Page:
Back in August I was contacted by Mad Ruk Entertainment about a music video they were producing in Toronto for the Arkells called Relentless. The director, Mark Myers, had some very specific shots in the storyboards that required a jib operator, so they brought me on board to bring these shots to life.
In a pre-production meeting, the Mark further explained the shots to me and asked for my recommendation on how we should accomplish them. The first was a two-part shot where we would start on a wide shot of the drummer. As he played a specific riff of the song, we were to move in from the wide shot to a close-up of the kick drum. The second part of the shot would start on the entire band from above, and move down to show them from the front. In post-production, these shots would be merged together so that the video from the second shot would appear in the kick drum from the first shot as we moved into it.
The first of the two shots was a simple ‘move-in’, or so we thought. Once we began doing the shot, we realized that in order to fill the entire screen with the kick drum, I had to get the camera within two feet of the drum moving in at a high speed. I then had to stop the jib before it hit the drum. It took a few tries to perfect the timing with the drummer, but we got the perfect shot without touching any drums!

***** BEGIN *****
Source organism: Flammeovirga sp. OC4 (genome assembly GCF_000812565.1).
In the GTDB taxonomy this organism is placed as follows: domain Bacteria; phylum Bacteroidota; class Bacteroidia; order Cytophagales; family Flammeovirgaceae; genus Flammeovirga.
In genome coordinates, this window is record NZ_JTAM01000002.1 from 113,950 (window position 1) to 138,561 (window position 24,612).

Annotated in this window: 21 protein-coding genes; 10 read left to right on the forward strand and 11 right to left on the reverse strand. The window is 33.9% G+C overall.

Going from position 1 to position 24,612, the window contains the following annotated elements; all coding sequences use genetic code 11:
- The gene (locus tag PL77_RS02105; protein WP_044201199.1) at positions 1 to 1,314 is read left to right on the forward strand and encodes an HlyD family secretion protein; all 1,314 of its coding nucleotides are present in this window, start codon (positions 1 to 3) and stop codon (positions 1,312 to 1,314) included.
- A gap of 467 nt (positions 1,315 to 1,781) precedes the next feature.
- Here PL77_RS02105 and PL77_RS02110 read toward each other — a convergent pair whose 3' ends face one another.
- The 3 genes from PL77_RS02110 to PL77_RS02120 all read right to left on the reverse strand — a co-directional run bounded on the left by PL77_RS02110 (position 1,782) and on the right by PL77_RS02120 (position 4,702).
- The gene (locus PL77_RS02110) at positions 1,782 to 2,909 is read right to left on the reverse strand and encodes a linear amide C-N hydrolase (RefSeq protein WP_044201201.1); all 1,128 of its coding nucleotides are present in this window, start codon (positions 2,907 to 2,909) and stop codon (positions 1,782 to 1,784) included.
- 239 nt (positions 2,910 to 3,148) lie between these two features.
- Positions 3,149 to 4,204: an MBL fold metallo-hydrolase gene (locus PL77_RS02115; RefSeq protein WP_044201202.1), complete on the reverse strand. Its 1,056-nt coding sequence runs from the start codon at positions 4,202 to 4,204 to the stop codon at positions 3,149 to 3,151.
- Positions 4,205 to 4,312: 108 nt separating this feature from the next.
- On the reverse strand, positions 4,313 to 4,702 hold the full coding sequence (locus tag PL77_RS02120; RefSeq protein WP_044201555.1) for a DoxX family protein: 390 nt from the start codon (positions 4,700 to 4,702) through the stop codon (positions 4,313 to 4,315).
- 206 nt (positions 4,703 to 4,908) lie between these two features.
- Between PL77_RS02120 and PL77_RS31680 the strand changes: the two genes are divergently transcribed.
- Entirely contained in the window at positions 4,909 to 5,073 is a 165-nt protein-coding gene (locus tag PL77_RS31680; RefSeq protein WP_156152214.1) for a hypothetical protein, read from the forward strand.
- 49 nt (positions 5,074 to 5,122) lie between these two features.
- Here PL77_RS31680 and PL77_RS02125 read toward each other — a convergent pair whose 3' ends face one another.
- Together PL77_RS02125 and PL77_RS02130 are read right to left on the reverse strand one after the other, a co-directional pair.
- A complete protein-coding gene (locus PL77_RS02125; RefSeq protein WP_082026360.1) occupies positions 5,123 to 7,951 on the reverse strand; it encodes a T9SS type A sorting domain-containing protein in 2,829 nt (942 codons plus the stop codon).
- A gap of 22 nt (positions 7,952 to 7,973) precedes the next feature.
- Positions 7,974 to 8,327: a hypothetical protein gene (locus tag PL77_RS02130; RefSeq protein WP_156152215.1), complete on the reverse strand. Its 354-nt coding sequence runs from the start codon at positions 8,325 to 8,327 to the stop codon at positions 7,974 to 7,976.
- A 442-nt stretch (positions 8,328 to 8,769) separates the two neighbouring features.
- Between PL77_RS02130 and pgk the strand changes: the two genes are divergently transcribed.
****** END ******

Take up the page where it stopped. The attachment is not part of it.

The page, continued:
The second part of the shot proved a bit more difficult because we were working in an awkward space with a smaller-than-desired jib for the shot. With a smaller jib comes more ‘arc’, so we had to place the jib in a specific position where the arm would be parallel to the band in the middle of its move to reduce the arc the viewer sees. As usual, we did this shot a few times to get the timing perfect with the band. The shots merged together really well with some great post-production work!
In addition to these specific shots, we had a lot of general performance coverage to get. One of my favourite things is when the director tells me to have fun and get some great shots, then leaves me to it. We did this a bunch of times under different lighting setups and with different band members being focused on. You’ll notice a ton of these shots cut into the video.
Nearing the end of the day (or night, I should say) was the time to move over to the bedroom scene where Max (lead singer) would be singing while lying down. This started out as just one quick shot, but when Mark saw how it looked on the jib he wanted to keep shooting. We did a few passes of the song from this angle and they ended up using a bunch of them in the video.
Something that you might not know is that besides being great for movement, a jib actually works really well as a tripod too. Besides the outdoor car scene, the camera lived on my jib for the entire video shoot. This speeds up the shoot because instead of moving a tripod left and right, up and down for each shot; I can quickly unlock the jib and move it to another position in seconds.
Thanks to Mark and the Ryan Knight (DOP), this video turned out great. Check it out below!